Colt Stevens (Ryan Gosling) has been the primary stunt double for action star Tom Ryder (Aaron Taylor-Johnson) for six years. Colt enjoys his job. He also finds himself drawn to Jody (Emily Blunt), a camerawoman on Ryder's latest film. A freak accident, however, has injured Colt both professionally and personally.

18 months later, Colt is essentially a recluse, working as a valet and withdrawing from everyone. Megaproducer Gail Meyer (Hannah Waddingham) finally tracks him down. She pleads with him to go to Australia and come out of retirement to double for Ryder on Metalstorm, his newest film. He reluctantly goes after learning that Jody, who is directing Metalstorm, personally requested him.

Once in Australia, he finds out two things. One: Jody not only did not request his services but was unaware that he had even been hired. Finding it too late to find anyone else, she reluctantly and somewhat bitterly accepts him. Two: Gail actually brought him to find Ryder, who is missing after a drug and alcohol bender. Soon, Colt finds himself escaping various drug dealers and is horrified to find a dead body in Ryder's room. Could it be Tom Ryder himself whose corpse is somehow missing?

Attempting to balance escaping various attempts on his life and solve this mystery while also working on his relationship with Jody and keep her cinematic dreams alive, Colt continuously dodges hits all over Sydney. With help from his friend, stunt coordinator Dan Tucker (Winston Duke) as well as Alma (Stephanie Hsu), Ryder's personal assistant, and even Ryder's French-comprehending dog, Colt discovers Ryder is not only very much alive but involved in nefarious business. Will Colt live to return in triumph as the Unknown Stuntman? Will Jody's movie be saved? Will Colt and Jody Moreno get back together?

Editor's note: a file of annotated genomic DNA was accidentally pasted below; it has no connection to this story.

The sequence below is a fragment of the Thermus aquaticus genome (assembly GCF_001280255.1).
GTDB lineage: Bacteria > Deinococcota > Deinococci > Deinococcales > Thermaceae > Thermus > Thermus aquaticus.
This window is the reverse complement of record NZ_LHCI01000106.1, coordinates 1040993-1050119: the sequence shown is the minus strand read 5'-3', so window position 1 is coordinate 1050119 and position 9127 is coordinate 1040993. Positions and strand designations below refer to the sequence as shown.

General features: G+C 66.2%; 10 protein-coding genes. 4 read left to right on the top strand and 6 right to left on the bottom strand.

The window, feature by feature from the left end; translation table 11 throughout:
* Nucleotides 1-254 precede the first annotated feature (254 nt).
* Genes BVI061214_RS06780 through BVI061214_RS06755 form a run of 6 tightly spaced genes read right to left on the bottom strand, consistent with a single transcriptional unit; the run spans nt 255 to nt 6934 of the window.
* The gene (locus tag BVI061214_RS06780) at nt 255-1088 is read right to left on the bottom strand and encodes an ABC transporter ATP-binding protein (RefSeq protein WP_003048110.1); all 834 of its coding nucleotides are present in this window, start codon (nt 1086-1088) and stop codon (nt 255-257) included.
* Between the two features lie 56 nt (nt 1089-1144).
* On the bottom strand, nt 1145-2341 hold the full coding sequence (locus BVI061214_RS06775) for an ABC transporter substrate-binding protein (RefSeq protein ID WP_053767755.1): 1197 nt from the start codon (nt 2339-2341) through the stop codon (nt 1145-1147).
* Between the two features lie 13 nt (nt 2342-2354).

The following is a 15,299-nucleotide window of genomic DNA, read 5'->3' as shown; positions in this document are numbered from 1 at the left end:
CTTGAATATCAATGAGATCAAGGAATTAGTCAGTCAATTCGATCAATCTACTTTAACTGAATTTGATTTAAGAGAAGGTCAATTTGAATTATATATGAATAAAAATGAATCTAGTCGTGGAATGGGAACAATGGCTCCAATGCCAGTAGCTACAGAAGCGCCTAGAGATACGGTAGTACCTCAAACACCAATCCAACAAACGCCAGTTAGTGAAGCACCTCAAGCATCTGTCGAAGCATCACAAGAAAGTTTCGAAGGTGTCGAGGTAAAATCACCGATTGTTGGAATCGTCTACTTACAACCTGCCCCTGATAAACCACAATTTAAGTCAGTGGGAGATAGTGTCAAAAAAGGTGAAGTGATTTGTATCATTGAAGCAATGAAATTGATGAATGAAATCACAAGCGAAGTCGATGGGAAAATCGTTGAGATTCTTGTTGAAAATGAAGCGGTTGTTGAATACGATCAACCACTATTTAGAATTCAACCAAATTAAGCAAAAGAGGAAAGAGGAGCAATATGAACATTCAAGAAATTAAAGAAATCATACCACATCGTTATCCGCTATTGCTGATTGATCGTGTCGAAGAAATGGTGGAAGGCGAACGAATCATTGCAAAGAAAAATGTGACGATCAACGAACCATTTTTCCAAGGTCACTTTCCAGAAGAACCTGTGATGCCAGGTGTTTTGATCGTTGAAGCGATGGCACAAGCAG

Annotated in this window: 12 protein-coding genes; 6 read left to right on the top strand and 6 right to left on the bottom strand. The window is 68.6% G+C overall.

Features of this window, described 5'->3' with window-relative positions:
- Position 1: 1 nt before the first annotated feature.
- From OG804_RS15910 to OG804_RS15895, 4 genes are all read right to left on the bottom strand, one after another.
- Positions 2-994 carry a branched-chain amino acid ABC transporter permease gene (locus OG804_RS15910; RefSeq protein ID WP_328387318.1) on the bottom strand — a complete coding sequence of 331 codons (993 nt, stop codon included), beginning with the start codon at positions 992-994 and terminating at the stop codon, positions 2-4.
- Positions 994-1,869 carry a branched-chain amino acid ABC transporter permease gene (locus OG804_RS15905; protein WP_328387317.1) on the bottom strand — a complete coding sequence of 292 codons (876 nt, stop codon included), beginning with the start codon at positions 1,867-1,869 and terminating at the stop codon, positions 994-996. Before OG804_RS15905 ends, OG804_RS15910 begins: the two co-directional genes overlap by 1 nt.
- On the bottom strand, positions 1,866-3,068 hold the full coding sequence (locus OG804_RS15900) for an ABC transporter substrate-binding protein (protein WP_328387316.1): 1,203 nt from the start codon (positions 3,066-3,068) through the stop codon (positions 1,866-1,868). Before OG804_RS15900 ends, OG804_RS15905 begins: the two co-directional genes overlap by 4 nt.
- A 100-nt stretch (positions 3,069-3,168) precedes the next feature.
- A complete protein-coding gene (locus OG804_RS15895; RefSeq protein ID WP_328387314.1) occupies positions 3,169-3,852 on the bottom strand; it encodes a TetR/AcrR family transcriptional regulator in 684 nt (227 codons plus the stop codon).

I understand that The Fall Guy was crafted as a love letter to stunt men and women who go unrecognized by even filmmakers (there is a jab about there being no Academy Award category for Stunts). After seeing The Fall Guy, I would say it is less love letter and more poison pen letter. 

As a side note, I continue to firmly oppose a Best Stunts or Stunt Directing category. I also oppose a Best Casting category, but I digress.  

Drew Pearce's screenplay is shockingly disjointed and bloated. For example, once Colt arrives for location filming, he is put through take after take while Jody, directing for the first time, goes over their thwarted relationship as "direction" to her stunt man. I put aside for the moment the idea that a stunt man needs motivation for the character. What we could have wrapped up in one "take" instead goes to four "takes". That means we have to keep going on and on, seeing the same thing over and over while these two are openly talking about their troubled romance. Worse, in this section, we are getting flashbacks to something that The Fall Guy never built up.

We saw in the opening scene Colt and Jody being mildly flirtatious with each other. However, in this section, we were treated to scenes of what supposedly was their great love affair (or at least their fling). The audience would not have such information prior to this, so there is little emotional investment in seeing Colt and Jody together. Moreover, given how Metalstorm is the big break for "visionary director Jody Moreno", her taking up time in this expensive production to bemoan getting dumped by this himbo makes her out to be unprofessional.